Winston Pettus Crowder, 84, passed away on Thursday, July 12, 2018, in Houston Texas after courageously enduring serious illness for many years. Winston was a man devoted to his family, faith, service, and to his many friends. He was a loving son, brother, husband, father, uncle, grandfather, and colleague. His unconditional love, loyalty and dry wit will be missed.
He is survived by his wife of 52 years, Julia Kathrine Beall Crowder, and their three children: Jerome Winston Pettus Crowder and his wife, Catherine Alicia Krouse; Philip Judson Beall Crowder and his wife Bonnie Michelle Devine, Emily Kathrine Crowder Frazelle and her husband, David Jennings Frazelle, as well as his four grandchildren: Kathrine and John Hunter Crowder and Thomas and Paul Frazelle.
Also surviving him is his sister, Rebecca Ann Crowder Shatto, her husband, James; his sister-in-law, Emily Frances Bone; and a wealth of nieces and nephews.
Winston was born to Nancy Pettus and James Ralston Crowder on June 25, 1934 in Texarkana, Texas where he grew up and graduated from High School. He attended the Rice Institute in Houston, The University of Texas at Austin, earning a B.B.A. in 1956, and the University of Texas School of Law where he received a J.D. in 1960. He was admitted to the State Bar of Texas and the bar of the Supreme Court of the United States.
In 1956, he was commissioned by the U.S. Navy and stationed in Yokuska, Japan. He was proud to serve his country as a Naval Intelligence Officer in both active and reserve duty, retiring from the Naval Reserves as a Commander after 27 years of service.
Winston married Julia Kathrine Beall on January 8, 1966 in Houston Texas, and always considered his children and grandchildren to be his greatest achievement. Winston enjoyed practicing law in Houston for 52 years in a variety of positions and capacities, including private practice, and working for the City of Houston, the State of Texas, and the U.S. Department of Justice. No matter where Winston lived, he always volunteered to be a Precinct Judge, participating in local, state and national elections for over 50 years.
Known around town for his ubiquitous fedora, his beloved Lincoln Town Cars, and a passion for food and music, Winston was a dedicated family man: once his grandchildren were born, he focused his energy on being with them as much as possible.
Besides his love of family and country, Winston was also dedicated to his church, holding memberships in First Presbyterian, Central Presbyterian and St. Phillip Presbyterian Churches in Houston where he served as both Deacon and Elder. In 1999 Winston represented the Presbytery of the New Covenant at the 211th General Assembly. One of his proudest moments was orchestrating the merger of Central Presbyterian with St. Phillip in 2010. Later in life, Winston’s interest in theology, philosophy and humanity came together through his active participation in the Foundation for Contemporary Theology.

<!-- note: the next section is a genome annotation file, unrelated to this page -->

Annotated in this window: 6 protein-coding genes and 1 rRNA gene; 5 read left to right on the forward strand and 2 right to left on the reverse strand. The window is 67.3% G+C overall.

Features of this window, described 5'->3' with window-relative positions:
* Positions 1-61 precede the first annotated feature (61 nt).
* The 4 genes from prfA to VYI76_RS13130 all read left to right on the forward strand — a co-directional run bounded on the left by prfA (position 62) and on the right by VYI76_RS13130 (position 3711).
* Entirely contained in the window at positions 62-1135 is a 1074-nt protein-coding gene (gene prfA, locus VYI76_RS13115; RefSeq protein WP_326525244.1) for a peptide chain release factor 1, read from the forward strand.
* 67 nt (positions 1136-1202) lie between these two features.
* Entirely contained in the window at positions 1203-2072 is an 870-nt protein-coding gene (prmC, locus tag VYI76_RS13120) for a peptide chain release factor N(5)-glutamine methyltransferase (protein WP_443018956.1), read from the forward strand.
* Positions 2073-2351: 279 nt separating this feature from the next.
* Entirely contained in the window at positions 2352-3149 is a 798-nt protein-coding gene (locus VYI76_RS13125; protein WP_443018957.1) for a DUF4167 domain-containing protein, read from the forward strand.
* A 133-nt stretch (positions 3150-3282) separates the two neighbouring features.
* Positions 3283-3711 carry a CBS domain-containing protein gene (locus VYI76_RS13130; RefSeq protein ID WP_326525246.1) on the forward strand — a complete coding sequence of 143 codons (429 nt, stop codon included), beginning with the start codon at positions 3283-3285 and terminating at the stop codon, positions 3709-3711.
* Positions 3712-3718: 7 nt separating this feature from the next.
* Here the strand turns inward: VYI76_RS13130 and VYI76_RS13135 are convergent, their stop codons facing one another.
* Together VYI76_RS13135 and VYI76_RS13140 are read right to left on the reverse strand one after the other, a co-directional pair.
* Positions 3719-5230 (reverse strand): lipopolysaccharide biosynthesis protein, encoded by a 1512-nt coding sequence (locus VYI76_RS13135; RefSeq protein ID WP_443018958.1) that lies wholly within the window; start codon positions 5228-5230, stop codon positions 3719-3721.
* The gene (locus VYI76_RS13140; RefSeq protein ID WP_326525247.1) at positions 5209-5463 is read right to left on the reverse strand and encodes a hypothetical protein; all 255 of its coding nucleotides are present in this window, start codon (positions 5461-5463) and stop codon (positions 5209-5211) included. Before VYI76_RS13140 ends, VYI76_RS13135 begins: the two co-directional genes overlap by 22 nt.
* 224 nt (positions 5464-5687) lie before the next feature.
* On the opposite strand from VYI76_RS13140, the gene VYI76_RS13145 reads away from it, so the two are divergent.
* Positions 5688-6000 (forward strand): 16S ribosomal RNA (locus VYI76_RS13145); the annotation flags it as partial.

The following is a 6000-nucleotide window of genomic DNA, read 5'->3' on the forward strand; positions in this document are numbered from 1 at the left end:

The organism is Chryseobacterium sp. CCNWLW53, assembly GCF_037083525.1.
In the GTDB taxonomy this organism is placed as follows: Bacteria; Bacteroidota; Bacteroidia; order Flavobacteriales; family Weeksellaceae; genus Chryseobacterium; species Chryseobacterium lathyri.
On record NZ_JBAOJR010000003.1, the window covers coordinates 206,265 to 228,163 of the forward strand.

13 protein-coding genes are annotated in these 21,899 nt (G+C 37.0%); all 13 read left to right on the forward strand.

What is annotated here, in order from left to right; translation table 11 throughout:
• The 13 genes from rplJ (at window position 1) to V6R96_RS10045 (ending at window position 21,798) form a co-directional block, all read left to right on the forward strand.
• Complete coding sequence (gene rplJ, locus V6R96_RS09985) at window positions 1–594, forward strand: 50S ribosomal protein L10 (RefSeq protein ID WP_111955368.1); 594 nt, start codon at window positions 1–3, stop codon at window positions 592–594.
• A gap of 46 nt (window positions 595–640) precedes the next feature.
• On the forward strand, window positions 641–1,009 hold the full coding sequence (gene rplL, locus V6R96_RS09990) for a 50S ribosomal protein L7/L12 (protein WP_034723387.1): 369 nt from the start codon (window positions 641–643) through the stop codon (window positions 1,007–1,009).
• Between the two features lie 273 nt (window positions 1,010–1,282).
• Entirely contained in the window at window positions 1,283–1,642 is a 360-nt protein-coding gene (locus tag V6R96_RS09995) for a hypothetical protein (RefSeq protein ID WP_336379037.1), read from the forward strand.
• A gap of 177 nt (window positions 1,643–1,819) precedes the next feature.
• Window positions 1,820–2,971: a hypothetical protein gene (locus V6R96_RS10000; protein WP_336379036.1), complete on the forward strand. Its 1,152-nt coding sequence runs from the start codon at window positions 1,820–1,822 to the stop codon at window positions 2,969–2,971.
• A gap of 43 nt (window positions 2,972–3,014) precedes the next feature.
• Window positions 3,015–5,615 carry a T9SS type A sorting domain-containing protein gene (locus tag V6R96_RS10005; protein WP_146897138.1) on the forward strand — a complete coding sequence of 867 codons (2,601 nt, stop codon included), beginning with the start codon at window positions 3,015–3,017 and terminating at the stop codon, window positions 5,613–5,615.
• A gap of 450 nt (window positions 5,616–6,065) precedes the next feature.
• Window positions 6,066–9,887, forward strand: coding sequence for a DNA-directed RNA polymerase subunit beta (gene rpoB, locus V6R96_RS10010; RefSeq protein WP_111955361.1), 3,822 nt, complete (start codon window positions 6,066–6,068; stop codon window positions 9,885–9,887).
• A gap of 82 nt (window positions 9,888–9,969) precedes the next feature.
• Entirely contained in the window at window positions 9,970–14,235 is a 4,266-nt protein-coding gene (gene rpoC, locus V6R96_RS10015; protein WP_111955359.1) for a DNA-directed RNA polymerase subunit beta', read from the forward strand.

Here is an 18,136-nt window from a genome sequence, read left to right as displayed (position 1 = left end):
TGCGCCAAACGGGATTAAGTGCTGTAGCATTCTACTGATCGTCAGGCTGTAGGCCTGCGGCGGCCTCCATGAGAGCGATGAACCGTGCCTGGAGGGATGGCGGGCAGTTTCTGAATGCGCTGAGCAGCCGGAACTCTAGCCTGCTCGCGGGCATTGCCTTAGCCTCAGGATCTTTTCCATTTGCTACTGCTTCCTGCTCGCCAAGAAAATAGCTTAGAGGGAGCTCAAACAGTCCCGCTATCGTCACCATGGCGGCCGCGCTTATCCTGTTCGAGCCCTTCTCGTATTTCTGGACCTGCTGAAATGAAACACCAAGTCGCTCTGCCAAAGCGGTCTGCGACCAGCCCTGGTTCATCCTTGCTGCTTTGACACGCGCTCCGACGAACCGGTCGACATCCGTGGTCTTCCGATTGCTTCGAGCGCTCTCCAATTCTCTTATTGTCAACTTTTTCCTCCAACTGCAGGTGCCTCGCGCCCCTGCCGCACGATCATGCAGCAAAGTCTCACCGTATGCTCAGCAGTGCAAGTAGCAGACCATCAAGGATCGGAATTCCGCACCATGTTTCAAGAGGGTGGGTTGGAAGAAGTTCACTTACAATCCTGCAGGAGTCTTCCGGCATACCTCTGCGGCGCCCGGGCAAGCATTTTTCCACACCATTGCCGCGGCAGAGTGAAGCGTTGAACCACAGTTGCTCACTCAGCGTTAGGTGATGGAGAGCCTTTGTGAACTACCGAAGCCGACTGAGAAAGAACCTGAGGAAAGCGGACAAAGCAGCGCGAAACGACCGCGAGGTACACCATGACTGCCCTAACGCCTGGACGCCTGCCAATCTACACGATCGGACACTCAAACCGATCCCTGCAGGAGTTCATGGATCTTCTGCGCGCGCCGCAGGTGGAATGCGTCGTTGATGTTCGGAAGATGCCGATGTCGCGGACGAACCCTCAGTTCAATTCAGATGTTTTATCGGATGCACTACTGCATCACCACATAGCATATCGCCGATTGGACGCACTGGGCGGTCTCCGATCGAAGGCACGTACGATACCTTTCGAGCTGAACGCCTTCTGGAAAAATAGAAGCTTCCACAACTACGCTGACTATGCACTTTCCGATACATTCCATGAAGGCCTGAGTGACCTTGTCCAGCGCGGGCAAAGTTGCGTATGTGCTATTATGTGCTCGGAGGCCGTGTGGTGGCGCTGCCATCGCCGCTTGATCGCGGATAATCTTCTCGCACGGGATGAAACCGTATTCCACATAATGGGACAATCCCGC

Winston’s many passions included astronomy, gardening, photography, woodworking, outdoor sports, public service, and gourmet cooking.
As a member of the Board of Visitors for McDonald Observatory for 20 years, he eagerly made annual treks to Austin and Ft. Davis to attend meetings and confer with astronomers and technicians. He was particularly excited when learning more about our planet and the universe, surrounding himself with creative thinkers and observers.
His green thumb was apparent in both horticulture and forestry; he served as president of the South Texas Unit of the Herb Society of America and planted native trees on properties across the state.
As a photographer, Winston was best known for making images of family and friends at gatherings, parties and events, documenting the good times he had with so many people he loved and cared for.
Winston’s passion for woodworking and designing and building furniture was evidenced in his handcrafted treehouses, decks, tables, beds, and chairs. He was meticulous in his efforts and detailed in his method, turning out pieces that are still cherished and used today.
Winston will also be remembered for his exquisite meals, his hours of poring over cookbooks, his tending to pots on the stove and entrées in the oven. His cookbook collection numbered over 400 volumes. In the 1970s, he competed in a series of snail eating contests sponsored by Antone’s, even winning 3rd place to the amazement of his wife and children!
The family is grateful to Dr. Harold Selzman and Carla Ochoa, who extended and expanded Winston’s life through their medical knowledge and graciousness. They feel blessed that Winston had such compassionate caregivers: Gloria Ruiz, Bambi Voss, Cindy Moreno and Rosa Carreño.
Winston’s life will be celebrated at eleven o'clock in the morning on Saturday, September 15, 2018, in the sanctuary of Christ Church Cathedral, 1117 Texas Avenue, Houston 77002. Immediately following the service, the internment will take place at the Church’s columbarium to be followed by a reception in Reynolds Hall.
Gifts in Winston’s memory may be made to the Foundation for Contemporary Theology, the University of Texas McDonald Observatory or Holly Hall Retirement Community.